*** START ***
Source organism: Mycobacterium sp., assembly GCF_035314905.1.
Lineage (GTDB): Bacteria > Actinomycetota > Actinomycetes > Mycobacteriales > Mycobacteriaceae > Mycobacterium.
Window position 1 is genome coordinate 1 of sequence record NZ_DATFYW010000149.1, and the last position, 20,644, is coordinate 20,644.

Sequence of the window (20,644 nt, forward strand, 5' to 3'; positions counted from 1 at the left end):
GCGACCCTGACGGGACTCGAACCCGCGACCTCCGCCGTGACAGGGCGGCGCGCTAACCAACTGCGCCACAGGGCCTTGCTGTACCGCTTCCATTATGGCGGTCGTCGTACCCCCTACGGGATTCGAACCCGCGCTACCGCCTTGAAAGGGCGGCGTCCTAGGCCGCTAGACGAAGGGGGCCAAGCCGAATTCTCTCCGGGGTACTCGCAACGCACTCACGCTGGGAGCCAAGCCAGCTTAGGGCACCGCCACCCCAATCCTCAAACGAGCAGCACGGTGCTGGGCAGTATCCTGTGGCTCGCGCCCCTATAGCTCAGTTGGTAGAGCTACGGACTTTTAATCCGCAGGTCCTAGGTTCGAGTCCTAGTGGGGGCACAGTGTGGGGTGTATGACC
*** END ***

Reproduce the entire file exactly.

Source organism: Mycobacterium sp., assembly GCF_035314905.1.
Lineage (GTDB): Bacteria > Actinomycetota > Actinomycetes > Mycobacteriales > Mycobacteriaceae > Mycobacterium.
Window position 1 is genome coordinate 1 of sequence record NZ_DATFYW010000149.1, and the last position, 20,644, is coordinate 20,644.

Sequence of the window (20,644 nt, forward strand, 5' to 3'; positions counted from 1 at the left end):
GCGACCCTGACGGGACTCGAACCCGCGACCTCCGCCGTGACAGGGCGGCGCGCTAACCAACTGCGCCACAGGGCCTTGCTGTACCGCTTCCATTATGGCGGTCGTCGTACCCCCTACGGGATTCGAACCCGCGCTACCGCCTTGAAAGGGCGGCGTCCTAGGCCGCTAGACGAAGGGGGCCAAGCCGAATTCTCTCCGGGGTACTCGCAACGCACTCACGCTGGGAGCCAAGCCAGCTTAGGGCACCGCCACCCCAATCCTCAAACGAGCAGCACGGTGCTGGGCAGTATCCTGTGGCTCGCGCCCCTATAGCTCAGTTGGTAGAGCTACGGACTTTTAATCCGCAGGTCCTAGGTTCGAGTCCTAGTGGGGGCACAGTGTGGGGTGTATGACC